China Miéville’s new novel The City & The City hits the stores today, and it’s a novel that simultaneously fulfills Miéville fan expectatation and is something that they never would have seen coming. Fans of the author almost certainly expected a complex and satisfying tale of a fantastic city real enough that you get the genuinely tactile sense of the place, given the author’s long association with New Crobuzon, in Perdido Street Station and Iron Council. If there’s anything Mieville knows (and to be clear, he knows lots), it’s how to put his reader into a city with all senses firing.
What they couldn’t have expected were Beszel and Ul Qoma, the cities of the book’s title, or their intimate relationship as sisters and rivals — or the fact that Mieville would give them their view of these cities through the lens of a murder procedural — or that Mieville both supports and subverts the crime novel form exploring the cities he’s made. He’s doing a lot of fascinating stuff here, and makes it look easy, which it’s not. Expect The City & The City to be an awards front runner, and not necessarily just in the genre of science fiction and fantasy.
Having now written his own crime novel, China Mieville has some thoughts on the nature of the form, and why it’s so hard for whodunnits to stick the dismount, as it were. I’m delighted to give him the floor here at Whatever to explain it to you.
Crime novels never end well. We’re talking here about the whodunnits. There’s a body in the library. Seven people hated him. A cantankerous cop plays by her or his own rules, or a small-town librarian charmingly uncovers sordid truths. There are other paradigms, of course — the alt-crime formulas perfected by geniuses like Patricia Highsmith, the youalreadyknowwhodunnits, the whodunwhats, the doesitreallymatterwhodunnits. But the centre of gravity of the genre, the pull against which such brilliant dissidence chafes, is the whodunnit. Be it cozy, police procedural, noir, the problematic is shared. And these novels – which I like many passionately love – always end badly. Even the brilliant ones. I don’t mean for those still alive within the books’ worlds, necessarily, but for those of us beyond the text.
Reviews of crime novels repeatedly refer to this or that book’s slightly disappointing conclusion. This is the case even where reviewers are otherwise hugely admiring. Sometimes you can almost sense their bewilderment when, looking closely at the way threads are wrapped up and plots and sub-plots knotted, they acknowledge that nothing could be done to improve an ending, that it works, that it is ‘fair’ (a very important quality for the crime aficionado – no last-minute suspects, no evidence the reader hasn’t seen), that it is well-written, that it surprises… and yet that it disappoints.
The reason, I think, is that crime novels are impossible. Specifically, impossible to end.
Obviously there’s a danger here of exoneration, of using this argument to evade responsibility for all manner of bullshit and bad writing. So let’s insist that one of the reasons for any crime novel’s – sometimes nebulous but in my opinion inevitable – failure may very well be authorial inadequacy. Nonetheless. Even absent that, such books always leave the reader feeling, even if just a bit, let down.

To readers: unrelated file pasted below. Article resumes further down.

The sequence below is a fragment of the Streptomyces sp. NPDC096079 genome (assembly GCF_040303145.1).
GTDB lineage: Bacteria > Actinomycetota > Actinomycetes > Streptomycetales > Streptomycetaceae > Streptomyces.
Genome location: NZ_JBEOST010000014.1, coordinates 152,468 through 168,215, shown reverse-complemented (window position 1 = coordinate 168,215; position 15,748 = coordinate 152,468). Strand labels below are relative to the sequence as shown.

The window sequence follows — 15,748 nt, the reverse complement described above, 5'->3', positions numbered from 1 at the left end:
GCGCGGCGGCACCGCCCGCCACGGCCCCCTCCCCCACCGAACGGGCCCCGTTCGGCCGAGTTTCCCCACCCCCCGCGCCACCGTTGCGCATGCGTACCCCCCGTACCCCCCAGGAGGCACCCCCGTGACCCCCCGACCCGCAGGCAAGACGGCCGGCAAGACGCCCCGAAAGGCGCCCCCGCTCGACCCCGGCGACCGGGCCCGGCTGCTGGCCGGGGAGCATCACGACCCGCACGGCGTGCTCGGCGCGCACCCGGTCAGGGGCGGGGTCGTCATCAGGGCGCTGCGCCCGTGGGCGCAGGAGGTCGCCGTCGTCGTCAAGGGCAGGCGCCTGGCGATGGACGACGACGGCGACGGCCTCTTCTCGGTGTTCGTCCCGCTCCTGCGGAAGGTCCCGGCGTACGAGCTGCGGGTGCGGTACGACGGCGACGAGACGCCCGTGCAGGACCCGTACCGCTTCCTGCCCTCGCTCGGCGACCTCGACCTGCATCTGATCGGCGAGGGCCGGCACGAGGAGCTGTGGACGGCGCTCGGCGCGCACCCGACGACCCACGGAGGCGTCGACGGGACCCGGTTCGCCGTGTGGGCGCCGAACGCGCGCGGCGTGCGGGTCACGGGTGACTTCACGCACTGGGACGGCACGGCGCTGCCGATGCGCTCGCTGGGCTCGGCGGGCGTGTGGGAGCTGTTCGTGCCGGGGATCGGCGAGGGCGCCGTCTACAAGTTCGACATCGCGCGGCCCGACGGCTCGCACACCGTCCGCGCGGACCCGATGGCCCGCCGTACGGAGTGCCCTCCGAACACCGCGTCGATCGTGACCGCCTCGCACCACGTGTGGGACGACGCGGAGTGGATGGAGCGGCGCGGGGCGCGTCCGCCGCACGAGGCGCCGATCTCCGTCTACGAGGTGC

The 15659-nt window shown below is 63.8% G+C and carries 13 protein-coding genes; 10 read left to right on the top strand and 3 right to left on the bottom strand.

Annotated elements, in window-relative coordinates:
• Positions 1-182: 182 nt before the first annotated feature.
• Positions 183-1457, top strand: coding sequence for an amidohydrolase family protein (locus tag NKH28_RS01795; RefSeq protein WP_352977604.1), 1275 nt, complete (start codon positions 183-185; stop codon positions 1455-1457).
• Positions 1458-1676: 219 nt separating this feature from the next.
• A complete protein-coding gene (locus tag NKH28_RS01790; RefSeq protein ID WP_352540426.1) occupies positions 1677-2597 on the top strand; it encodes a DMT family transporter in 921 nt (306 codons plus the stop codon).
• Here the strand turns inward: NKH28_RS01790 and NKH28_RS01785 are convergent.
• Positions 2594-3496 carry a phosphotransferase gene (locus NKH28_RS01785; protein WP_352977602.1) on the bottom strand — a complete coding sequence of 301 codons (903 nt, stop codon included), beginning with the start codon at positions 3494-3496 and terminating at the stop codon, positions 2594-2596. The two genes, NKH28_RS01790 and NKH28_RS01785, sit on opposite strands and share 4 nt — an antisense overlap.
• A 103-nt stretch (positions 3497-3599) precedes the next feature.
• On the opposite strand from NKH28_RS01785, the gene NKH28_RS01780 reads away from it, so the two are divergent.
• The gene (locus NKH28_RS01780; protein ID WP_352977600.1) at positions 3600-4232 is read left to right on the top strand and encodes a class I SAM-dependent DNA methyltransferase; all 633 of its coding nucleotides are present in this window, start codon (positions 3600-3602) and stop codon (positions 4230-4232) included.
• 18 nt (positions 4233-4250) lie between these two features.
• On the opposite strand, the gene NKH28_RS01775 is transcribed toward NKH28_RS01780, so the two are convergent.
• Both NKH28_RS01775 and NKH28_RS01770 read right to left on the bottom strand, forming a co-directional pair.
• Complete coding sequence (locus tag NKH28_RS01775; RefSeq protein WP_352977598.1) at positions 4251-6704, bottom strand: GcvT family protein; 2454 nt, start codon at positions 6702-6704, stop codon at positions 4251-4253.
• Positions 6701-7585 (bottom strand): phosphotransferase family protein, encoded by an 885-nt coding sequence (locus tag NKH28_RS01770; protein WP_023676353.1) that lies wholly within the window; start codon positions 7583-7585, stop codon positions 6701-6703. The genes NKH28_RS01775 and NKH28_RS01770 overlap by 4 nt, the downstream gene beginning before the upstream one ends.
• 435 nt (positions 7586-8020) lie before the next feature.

Because crime novels are not what they say they are. They are not, for a start, realist novels. Holmes’s intoxicating and ludicrous taxonomies derived from scuffs on a walking stick are not acts of ratiocination but of bravura magical thinking. (Not that they, or other ‘deductions’, are necessarily ‘illogical’, or don’t make sense of the evidence, but that they precisely do so: they make it into sense. The sense follows the detection, in these stories, not, whatever the claim, vice versa.) The various manly Virgils who appear ex nihilo to escort Marlowe through his oneiric purgatories are not characters, but eloquent opacities in man-shape: much more interesting. Dalgliesh’s irresistibility to hyperrealised moral panics du jour – the poor man manages to contract SARS – is an elegiac opera of Holland Park angst, rather than any quotidian gazette of a policeman’s unhappy lot. Detective fiction is a fiction of dreams. Not only is this no bad thing, it is precisely what makes it so indispensable.
Secondly, detective novels are not novels of detection, still less of revelation, still less of solution. Those are all necessary, but not only are they insufficient, but they are in certain ways regrettable. These are novels of potentiality. Quantum narratives. Their power isn’t in their final acts, but in the profusion of superpositions before them, the could-bes, what-ifs and never-knows. Until that final chapter, each of those is as real and true as all the others, jostling realities all dreamed up by the crime, none trapped in vulgar facticity. That’s why the most important sentence in a murder mystery isn’t the one starting ‘The murderer is…’ – which no matter how necessary and fabulously executed is an act of unspeakable narrative winnowing – but is the snarled expostulation halfway through: ‘Everyone’s a suspect.’ Quite. When all those suspects become one certainty, it’s a collapse, and a let-down. How can it not be? We’ve been banished from an Eden of oscillation.
It’s no cause for despair. Even if these stories fail, we still love them, and can’t do without them. And they’re only one of countless phenomena which can, in this here-and-now where we live, only always fail. But Beckett’s advice is good: fail again, and fail better. Some detective stories, after all, fail very well indeed.
(And for the lit-geek, there is one, just once, in the history of the genre, that succeeded in the impossible, and defeated this narrative kobayashi maru. It’s its brilliant solution to this impossible narrative conundrum that makes Darcy Sarto’s Lady Don’t Fall Backwards the only flawless crime novel ever completed.)